Lubicz - the temple in man - sacred architecture and the perfect man

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The Temple in Man
Sacred Architecture and the Perfect Man

R.A. Schwaller de Lubicz
Translated by Robert & Deborah Lawlor

Illustrated by Lucie Lamy

Table of Contents

PAGE Translator's Foreword ................................................... 7 Preface .......................................................................... 14 Introduction.................................................................. 16 Definitions ....................................................................... 27

CHAPTER I. A Hypothesis and Its Evolution..................... 33 CHAPTER II. Significance of the Crown of the Skull........................... 48 CHAPTER III. Reflections on a Philosophy of Measure ..................... 57 CHAPTER IV. The Plan.............................................. 68 CHAPTER V. Orientation ............................................ 80 CHAPTER VI. The Temple in Man ............................. 86 CHAPTER VII. The Crossing: Egyptian Mentality .. 111 CHAPTER VIII. The Egyptian Canon for a Standing Man ............................. 115

Conclusions ......................................................................

132

Translator'sForeword

THE APPEARANCE of this small book in 1949 created an unusually large academic controversy in the renowned Department of Egyptology of the College de France, Paris. An "amateur" Egyptologist (as the scholars must have labeled Schwaller de Lubicz) had presented an entirely new and radical approach for the consideration of Egyptologists, archaeologists, and historians in general, anapproach that might have been ignored completely had it not been developed with such a great amount of forceful, detailed research, and had it not won over the complete acceptance and enthusiasm of several of the leading Egyptologists and archaeologists of that time, including Alexandre Varille and C.H. Robichon. We shall not go into the intriguing way in which the academic establishment circumvented aconfrontation with the challenge posed by Le Temple dans l'Homme; nor shall we examine how they attempted to dismiss this work through the well-known academic tactic of intentional silence. Instead, let us use these few pages to introduce this relatively little known author, then to see what might be some of the major themes contained in the "New Egyptology" that Schwaller de Lubicz's work opensbefore us. It is true that Schwaller de Lubicz was not a qualified Egyptologist by academic standards. Instead of first spending years in the Egyptological libraries of Europe, he, upon his first visit to Egypt, took up residence together with his family1 in a small hotel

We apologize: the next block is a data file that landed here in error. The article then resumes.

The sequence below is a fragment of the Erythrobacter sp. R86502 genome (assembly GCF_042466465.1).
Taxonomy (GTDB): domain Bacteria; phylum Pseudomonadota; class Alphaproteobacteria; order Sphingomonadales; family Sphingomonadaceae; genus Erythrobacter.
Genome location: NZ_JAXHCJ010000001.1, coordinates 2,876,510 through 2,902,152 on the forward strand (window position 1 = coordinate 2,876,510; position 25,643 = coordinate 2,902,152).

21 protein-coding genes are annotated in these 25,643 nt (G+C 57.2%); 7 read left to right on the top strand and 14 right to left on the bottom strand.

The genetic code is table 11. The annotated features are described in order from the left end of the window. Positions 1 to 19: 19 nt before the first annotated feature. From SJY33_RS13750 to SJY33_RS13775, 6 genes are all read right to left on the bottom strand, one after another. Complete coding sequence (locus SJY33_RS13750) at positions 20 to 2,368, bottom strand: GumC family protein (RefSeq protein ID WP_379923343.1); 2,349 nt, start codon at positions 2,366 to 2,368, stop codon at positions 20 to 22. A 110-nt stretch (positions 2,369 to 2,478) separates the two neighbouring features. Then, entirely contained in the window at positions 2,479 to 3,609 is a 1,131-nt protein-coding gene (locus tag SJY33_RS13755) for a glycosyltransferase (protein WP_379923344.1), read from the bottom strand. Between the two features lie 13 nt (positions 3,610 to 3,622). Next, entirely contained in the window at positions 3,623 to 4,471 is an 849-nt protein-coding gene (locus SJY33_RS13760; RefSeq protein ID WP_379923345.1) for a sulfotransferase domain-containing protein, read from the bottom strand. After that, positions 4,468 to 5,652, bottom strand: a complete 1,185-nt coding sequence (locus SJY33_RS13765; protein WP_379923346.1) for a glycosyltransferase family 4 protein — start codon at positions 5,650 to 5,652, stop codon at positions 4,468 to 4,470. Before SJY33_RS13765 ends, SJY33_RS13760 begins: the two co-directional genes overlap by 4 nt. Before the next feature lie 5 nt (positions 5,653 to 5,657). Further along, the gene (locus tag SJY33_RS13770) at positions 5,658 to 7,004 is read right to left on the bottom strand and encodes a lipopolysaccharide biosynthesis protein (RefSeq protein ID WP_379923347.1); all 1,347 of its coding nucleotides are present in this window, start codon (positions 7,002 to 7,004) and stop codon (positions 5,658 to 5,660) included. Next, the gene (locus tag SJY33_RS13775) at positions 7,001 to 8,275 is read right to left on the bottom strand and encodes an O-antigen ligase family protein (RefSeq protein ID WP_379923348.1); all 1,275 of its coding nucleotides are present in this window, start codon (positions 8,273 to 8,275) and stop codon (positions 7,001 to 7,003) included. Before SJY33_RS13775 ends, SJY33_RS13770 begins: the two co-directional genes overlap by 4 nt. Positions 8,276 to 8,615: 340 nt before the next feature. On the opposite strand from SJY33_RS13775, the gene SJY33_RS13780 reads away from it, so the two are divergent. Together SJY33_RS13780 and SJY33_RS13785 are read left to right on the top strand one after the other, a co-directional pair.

1

His wife, Isha Schwaller de Lubicz, a specialist in Egyptian hieroglyphic language, later wrote a two-volume noveldepicting life in ancient Egypt through the eyes of a young man who attains the level of temple initiation. In Her-Bak Chirk Pea (Inner Traditions. 1979) and Her-Bak: The Living Face of Ancient Egypt (Inner Traditions. 1978) she utilizes philosophic inspiration and research material from her husband's work. His stepdaughter Lucie Lamy carried out the exacting survey of the entire temple.

7

verynear the Temple of Luxor, and there he remained For more than fifteen years of intense, uninterrupted study of this great monument of the Eighteenth Dynasty of pharaonic Egypt. Schwaller de Lubicz was already a mature man by the time he arrived in Egypt. Let us therefore review briefly his earlier years.2 At about eighteen years of age. Rene Schwaller left his home in Alsace, after having completedan apprenticeship with his father in pharmaceutical chemistry, and went to Paris with the clearly formulated intention of "learning the true nature of substance." In addition to studying modern chemistry and physics, at this young age he began reading every alchemical text he could find, those of the thirteenth and fourteenth centuries as well as sixteenth-century Rosicrucian texts and the more...
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